Pension Finance

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This book provides a secure grounding in the theory and practice of finance insofar as it deals with pension matters. By using it, the reader will understand the various types of investment assets;
* the allocation of personal wealth to different asset classes
* corporate pension finance
* the financial aspects of defined contribution pension plans during both the accumulation and distribution phases
* the financial aspects of defined benefit pension plans
* the role of pension funds and pension fund management
* pension fund performance measurement and attribution
* risk management in pension funds
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About the author

Dr DAVID BLAKE is Professor of Pension Economics and Director of the Pensions Institute at Cass Business School, London, and Chairman of Square Mile Consultants, a training and research consultancy. He was formerly Director of the Securities Industry Programme at City University Business School, Research Fellow at both the London Business School and the London School of Economics and Professor of Financial Economics at Birkbeck College, University of London. He is consultant to many organisations, including Merrill Lynch, Deutsche Bank, Union Bank of Switzerland, Paribas Capital Markets, McKinsey & Co., the Office of Fair Trading, the Office for National Statistics, the Government Actuary’s Department, the National Audit Office, the Department for Work and Pensions, HM Treasury, the Bank of England, the Prime Minister’s Policy Directorate and the World Bank. In June 1996, he established the Pensions Institute, which undertakes high-quality research on all pension-related issues and publishes details of its research activities on the internet (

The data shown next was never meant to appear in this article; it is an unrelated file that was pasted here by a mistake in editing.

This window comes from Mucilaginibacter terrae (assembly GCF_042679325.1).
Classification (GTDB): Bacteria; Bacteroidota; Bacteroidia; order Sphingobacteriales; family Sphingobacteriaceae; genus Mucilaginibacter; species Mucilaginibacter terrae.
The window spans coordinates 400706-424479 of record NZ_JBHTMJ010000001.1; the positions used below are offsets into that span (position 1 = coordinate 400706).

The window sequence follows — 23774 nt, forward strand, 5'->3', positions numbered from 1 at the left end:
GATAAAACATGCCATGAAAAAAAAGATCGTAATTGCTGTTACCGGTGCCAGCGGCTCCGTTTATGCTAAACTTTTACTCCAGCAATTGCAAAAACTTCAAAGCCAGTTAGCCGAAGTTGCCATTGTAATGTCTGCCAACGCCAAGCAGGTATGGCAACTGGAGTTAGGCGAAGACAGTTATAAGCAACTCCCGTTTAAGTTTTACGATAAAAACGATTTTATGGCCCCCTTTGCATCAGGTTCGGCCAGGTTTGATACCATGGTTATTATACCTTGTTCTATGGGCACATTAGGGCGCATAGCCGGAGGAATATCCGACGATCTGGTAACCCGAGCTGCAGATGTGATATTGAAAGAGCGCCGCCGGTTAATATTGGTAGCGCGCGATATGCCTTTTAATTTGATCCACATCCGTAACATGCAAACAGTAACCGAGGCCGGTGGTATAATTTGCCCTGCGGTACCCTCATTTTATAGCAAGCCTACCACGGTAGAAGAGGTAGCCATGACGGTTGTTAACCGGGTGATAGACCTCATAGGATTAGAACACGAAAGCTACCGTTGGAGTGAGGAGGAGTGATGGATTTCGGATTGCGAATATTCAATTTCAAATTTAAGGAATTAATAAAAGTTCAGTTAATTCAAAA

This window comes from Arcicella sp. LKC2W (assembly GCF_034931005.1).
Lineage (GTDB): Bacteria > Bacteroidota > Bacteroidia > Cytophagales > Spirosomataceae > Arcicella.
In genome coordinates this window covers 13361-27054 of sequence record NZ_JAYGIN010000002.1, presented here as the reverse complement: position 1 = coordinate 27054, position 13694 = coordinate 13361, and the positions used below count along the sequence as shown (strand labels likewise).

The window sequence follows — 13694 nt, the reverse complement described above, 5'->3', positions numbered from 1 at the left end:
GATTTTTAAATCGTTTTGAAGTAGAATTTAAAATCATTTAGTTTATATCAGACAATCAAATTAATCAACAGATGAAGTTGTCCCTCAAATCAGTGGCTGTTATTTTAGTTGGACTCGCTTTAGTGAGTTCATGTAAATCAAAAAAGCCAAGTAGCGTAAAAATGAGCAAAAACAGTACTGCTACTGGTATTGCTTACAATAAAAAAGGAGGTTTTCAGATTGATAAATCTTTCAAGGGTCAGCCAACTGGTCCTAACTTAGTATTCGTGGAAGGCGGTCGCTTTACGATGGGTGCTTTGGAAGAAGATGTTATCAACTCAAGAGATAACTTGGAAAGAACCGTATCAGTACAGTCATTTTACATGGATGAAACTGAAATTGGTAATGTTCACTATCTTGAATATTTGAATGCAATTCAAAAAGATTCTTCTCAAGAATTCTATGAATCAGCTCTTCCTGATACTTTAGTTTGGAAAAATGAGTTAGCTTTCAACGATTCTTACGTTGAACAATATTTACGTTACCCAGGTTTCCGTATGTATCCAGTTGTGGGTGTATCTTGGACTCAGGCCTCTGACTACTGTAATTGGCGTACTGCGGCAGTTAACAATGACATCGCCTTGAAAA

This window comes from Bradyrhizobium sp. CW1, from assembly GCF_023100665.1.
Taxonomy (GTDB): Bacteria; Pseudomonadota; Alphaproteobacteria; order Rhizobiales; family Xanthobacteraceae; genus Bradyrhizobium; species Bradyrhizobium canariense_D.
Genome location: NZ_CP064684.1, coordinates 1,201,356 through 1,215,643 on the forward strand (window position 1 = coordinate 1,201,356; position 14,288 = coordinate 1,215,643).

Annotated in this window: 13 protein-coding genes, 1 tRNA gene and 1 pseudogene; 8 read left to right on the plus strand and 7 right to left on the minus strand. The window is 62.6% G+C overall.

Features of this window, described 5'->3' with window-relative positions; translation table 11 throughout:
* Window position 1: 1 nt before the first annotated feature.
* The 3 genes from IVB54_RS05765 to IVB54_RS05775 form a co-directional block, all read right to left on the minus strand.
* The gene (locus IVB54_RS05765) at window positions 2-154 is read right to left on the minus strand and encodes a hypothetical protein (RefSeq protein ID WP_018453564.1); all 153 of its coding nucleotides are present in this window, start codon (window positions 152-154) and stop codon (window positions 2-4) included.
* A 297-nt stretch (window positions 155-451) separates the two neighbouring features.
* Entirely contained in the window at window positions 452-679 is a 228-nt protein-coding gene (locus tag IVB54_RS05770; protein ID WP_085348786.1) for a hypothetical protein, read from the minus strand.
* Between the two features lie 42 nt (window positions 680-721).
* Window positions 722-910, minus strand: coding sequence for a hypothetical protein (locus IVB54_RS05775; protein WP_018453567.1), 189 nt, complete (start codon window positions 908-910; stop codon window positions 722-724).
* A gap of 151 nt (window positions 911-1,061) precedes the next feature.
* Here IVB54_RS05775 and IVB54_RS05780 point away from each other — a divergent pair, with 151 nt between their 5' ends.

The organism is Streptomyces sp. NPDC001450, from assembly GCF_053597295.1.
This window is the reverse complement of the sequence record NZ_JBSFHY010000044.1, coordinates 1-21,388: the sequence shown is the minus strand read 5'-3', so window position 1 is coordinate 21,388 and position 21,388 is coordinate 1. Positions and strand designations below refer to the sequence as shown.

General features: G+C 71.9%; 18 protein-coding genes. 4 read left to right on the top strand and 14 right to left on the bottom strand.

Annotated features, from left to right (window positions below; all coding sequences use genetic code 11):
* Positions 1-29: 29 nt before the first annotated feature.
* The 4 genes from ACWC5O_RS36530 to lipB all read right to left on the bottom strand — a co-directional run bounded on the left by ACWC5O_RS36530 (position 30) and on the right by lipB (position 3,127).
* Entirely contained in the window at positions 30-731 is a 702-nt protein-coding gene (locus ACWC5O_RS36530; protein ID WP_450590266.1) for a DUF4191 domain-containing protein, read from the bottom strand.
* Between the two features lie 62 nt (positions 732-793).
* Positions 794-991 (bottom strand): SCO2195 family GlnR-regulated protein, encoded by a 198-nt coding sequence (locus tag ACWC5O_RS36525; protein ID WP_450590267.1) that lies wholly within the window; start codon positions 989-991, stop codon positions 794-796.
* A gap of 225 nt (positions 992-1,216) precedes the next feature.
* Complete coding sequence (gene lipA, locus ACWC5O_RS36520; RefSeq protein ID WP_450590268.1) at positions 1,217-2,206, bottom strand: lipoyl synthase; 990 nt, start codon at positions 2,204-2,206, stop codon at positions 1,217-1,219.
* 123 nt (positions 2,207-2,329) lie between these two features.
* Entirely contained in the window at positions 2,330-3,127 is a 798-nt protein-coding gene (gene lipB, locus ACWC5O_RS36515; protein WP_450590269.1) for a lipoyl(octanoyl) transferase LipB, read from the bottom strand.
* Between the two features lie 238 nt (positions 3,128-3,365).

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Additional Information

John Wiley & Sons
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Published on
Nov 2, 2006
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Business & Economics / Finance / General
Business & Economics / General
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This content is DRM protected.
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Pensions in the U.S. Economy is the fourth in a series on pensions from the National Bureau of Economic Research. For both economists and policymakers, this volume makes a valuable contribution to current research on pensions and the economics of the elderly. The contributors report on retirement saving of individuals and the saving that results from corporate funding of pension plans, and they examine particular aspects of the plans themselves from the employee's point of view.

Steven F. Venti and David A. Wise offer a careful analysis of who contributes to IRAs and why. Benjamin M. Friedman and Mark Warshawsky look at the reasons more retirement saving is not used to purchase annuities. Personal saving through pension contribution is discussed by B. Douglas Bernheim and John B. Shoven in the context of recent government and corporate pension funding changes. Michael J. Boskin and John B. Shoven analyze indicators of the economic well-being of the elderly, addressing the problem of why a large fraction of the elderly remain poor despite a general improvement in the economic status of the group as a whole. The relative merits of defined contribution versus defined benefit plans, with emphasis on the risk aspects of the two types of plans for the individual, are examined by Zvi Bodie, Alan J. Marcus, and Robert C. Merton. In the final paper, pension plans and worker turnover are the focus of the discussion by Edward P. Lazear and Robert L. Moore, who propose pension option value rather than the commonly used accrued pension wealth as a measure of pension value.
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